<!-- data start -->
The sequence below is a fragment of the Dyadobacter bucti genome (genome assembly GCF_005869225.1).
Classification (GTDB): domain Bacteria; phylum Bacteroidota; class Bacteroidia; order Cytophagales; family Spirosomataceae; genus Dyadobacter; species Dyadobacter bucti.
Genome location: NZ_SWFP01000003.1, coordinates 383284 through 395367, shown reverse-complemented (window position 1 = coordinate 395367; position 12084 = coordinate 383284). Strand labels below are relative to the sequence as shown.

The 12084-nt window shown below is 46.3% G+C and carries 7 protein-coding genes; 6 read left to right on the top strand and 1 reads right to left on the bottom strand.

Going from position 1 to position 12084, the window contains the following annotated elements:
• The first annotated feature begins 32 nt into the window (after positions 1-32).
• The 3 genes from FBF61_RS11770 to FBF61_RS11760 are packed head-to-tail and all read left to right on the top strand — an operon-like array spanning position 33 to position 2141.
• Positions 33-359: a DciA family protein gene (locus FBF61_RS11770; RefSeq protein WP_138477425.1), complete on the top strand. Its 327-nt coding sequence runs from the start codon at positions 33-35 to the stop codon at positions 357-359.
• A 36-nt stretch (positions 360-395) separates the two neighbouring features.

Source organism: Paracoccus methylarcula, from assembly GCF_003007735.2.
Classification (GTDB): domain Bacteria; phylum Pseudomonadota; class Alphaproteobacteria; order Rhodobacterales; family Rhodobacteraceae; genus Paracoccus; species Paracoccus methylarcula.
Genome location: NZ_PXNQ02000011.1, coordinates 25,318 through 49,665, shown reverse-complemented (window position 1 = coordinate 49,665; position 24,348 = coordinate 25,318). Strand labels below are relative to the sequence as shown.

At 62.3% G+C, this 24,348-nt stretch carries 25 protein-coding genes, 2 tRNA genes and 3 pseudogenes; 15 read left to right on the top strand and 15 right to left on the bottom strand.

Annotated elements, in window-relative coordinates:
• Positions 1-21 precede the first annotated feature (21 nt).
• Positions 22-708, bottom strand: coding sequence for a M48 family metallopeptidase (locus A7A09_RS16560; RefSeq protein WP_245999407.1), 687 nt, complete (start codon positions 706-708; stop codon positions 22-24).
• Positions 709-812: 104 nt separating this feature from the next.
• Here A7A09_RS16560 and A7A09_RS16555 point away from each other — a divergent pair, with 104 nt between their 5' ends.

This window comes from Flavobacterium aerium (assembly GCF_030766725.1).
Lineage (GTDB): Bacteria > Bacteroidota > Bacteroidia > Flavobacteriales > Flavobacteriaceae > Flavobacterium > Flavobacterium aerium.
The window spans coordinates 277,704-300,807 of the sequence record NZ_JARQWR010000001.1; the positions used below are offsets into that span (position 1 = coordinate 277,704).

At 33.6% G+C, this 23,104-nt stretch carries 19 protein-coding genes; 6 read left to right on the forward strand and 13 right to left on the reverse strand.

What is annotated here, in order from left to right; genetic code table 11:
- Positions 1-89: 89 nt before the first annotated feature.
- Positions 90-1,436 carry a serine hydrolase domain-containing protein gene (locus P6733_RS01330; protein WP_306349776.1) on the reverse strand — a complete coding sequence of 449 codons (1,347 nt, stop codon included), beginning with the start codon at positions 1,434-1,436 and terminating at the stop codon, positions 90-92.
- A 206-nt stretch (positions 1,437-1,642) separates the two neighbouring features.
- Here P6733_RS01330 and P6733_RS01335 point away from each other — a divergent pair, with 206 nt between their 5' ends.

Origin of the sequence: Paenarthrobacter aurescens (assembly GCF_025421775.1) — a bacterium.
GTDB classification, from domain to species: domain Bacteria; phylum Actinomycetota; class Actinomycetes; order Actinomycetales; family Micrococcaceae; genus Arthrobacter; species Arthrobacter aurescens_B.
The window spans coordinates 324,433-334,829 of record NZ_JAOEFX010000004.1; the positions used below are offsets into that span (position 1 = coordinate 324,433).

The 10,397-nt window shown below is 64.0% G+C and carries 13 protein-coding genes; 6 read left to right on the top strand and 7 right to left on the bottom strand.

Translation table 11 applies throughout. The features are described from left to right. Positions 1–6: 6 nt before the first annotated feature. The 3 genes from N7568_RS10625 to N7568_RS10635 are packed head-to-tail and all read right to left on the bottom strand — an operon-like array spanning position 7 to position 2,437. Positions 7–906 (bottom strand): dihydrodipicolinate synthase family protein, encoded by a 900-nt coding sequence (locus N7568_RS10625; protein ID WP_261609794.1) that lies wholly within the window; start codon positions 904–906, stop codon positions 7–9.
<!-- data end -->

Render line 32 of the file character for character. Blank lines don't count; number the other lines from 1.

Translation table 11 applies throughout. The features are described from left to right. Positions 1–6: 6 nt before the first annotated feature. The 3 genes from N7568_RS10625 to N7568_RS10635 are packed head-to-tail and all read right to left on the bottom strand — an operon-like array spanning position 7 to position 2,437. Positions 7–906 (bottom strand): dihydrodipicolinate synthase family protein, encoded by a 900-nt coding sequence (locus N7568_RS10625; protein ID WP_261609794.1) that lies wholly within the window; start codon positions 904–906, stop codon positions 7–9.